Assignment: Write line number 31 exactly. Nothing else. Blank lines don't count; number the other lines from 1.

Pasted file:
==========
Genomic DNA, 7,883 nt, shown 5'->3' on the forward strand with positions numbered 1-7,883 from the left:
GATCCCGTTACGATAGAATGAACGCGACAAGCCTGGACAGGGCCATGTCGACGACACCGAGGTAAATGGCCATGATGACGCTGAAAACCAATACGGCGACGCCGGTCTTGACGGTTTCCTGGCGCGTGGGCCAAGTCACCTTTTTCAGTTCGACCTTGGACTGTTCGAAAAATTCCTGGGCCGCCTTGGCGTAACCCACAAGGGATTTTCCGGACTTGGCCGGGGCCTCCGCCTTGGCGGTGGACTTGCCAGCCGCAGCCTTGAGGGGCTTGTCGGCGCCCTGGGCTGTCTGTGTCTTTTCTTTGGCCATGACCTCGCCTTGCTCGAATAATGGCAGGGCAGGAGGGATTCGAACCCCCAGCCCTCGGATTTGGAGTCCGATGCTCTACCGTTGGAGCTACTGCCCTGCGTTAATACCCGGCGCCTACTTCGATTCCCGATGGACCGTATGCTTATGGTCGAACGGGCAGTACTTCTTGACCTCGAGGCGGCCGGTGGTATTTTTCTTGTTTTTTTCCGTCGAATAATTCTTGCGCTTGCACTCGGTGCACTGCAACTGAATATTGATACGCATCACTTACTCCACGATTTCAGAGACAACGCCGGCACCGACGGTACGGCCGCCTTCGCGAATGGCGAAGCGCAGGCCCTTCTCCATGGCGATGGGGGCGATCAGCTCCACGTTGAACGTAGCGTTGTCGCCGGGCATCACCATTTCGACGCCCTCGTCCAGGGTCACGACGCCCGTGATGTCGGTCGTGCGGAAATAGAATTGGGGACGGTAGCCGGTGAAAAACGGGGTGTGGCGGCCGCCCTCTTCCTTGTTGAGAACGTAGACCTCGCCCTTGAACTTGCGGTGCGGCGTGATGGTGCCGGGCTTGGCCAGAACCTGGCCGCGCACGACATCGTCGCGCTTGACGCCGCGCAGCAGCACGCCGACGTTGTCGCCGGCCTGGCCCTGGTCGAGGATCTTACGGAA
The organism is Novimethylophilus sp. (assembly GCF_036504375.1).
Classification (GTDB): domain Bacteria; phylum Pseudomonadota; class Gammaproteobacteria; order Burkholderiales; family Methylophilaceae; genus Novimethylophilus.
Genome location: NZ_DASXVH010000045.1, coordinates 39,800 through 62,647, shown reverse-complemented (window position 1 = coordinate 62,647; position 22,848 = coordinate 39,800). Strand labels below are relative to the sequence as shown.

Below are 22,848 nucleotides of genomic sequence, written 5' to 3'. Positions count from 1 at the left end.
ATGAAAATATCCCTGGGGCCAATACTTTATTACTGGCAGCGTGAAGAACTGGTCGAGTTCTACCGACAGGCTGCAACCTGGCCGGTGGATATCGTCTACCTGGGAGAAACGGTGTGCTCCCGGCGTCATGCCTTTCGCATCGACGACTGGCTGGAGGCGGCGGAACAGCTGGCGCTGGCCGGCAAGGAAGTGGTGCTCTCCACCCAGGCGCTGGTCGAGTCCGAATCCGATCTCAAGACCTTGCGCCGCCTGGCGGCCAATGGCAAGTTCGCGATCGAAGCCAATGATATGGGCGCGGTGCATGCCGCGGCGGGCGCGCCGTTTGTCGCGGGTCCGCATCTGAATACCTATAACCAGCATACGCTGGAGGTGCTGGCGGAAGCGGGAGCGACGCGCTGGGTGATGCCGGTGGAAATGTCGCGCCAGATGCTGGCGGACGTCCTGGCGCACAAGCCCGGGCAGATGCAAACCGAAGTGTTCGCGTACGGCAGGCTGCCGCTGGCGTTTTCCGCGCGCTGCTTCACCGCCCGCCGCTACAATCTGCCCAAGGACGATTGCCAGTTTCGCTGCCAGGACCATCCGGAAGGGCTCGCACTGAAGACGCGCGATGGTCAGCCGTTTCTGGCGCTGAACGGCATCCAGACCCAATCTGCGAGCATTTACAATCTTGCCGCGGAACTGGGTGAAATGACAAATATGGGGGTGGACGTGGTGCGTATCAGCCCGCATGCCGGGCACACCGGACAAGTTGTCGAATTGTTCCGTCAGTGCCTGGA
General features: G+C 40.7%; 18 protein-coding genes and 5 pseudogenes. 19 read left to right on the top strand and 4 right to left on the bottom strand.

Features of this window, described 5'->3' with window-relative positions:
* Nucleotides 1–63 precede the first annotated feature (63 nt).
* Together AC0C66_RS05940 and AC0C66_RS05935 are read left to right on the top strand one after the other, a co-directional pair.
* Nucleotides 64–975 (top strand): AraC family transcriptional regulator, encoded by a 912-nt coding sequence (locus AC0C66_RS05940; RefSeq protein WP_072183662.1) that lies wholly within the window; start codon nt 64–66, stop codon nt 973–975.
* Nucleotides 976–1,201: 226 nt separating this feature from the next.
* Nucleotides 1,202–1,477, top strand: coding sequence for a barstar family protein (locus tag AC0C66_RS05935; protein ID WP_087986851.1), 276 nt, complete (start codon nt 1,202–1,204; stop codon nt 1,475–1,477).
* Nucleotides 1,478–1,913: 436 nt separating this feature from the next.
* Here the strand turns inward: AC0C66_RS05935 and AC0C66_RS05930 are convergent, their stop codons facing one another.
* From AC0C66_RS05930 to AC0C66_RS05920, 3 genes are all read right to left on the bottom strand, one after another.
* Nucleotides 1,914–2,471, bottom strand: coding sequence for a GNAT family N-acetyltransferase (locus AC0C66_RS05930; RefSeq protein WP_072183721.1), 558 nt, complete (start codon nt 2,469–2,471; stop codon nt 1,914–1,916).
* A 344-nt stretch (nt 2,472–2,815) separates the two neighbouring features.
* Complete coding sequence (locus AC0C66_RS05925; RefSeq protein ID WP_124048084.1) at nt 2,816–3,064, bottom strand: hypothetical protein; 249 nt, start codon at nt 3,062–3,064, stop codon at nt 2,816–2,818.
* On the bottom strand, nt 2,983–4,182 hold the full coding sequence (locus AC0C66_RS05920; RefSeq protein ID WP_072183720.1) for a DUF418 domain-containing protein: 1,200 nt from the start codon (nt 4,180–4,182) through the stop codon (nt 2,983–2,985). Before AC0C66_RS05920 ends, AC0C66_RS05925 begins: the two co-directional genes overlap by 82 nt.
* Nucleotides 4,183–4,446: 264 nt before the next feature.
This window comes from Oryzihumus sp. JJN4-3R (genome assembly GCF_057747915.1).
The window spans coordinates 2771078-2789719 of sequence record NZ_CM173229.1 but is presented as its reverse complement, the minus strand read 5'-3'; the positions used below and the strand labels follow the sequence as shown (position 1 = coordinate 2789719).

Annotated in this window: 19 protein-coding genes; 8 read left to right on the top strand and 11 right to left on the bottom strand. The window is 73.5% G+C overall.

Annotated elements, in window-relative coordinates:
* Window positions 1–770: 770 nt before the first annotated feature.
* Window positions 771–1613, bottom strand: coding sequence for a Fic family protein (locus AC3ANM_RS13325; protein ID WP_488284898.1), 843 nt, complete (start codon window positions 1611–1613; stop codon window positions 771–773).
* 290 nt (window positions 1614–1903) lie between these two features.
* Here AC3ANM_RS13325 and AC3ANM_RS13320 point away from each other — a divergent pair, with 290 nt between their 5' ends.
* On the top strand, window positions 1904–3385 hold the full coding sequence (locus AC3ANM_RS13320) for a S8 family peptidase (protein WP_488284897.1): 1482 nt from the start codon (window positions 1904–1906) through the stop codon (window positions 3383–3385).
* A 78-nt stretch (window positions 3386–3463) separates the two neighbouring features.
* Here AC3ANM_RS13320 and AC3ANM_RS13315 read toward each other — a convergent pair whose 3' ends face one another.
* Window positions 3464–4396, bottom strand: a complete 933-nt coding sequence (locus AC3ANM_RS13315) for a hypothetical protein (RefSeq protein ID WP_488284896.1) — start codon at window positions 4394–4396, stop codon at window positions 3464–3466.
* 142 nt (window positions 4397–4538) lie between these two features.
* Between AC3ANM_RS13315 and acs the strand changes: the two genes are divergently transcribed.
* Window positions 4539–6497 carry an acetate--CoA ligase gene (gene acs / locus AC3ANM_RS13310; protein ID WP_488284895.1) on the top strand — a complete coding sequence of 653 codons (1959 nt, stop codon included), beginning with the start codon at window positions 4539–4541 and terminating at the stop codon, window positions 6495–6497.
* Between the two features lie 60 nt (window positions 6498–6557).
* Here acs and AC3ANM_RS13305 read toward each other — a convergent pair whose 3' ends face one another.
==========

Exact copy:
* On the top strand, window positions 1904–3385 hold the full coding sequence (locus AC3ANM_RS13320) for a S8 family peptidase (protein WP_488284897.1): 1482 nt from the start codon (window positions 1904–1906) through the stop codon (window positions 3383–3385).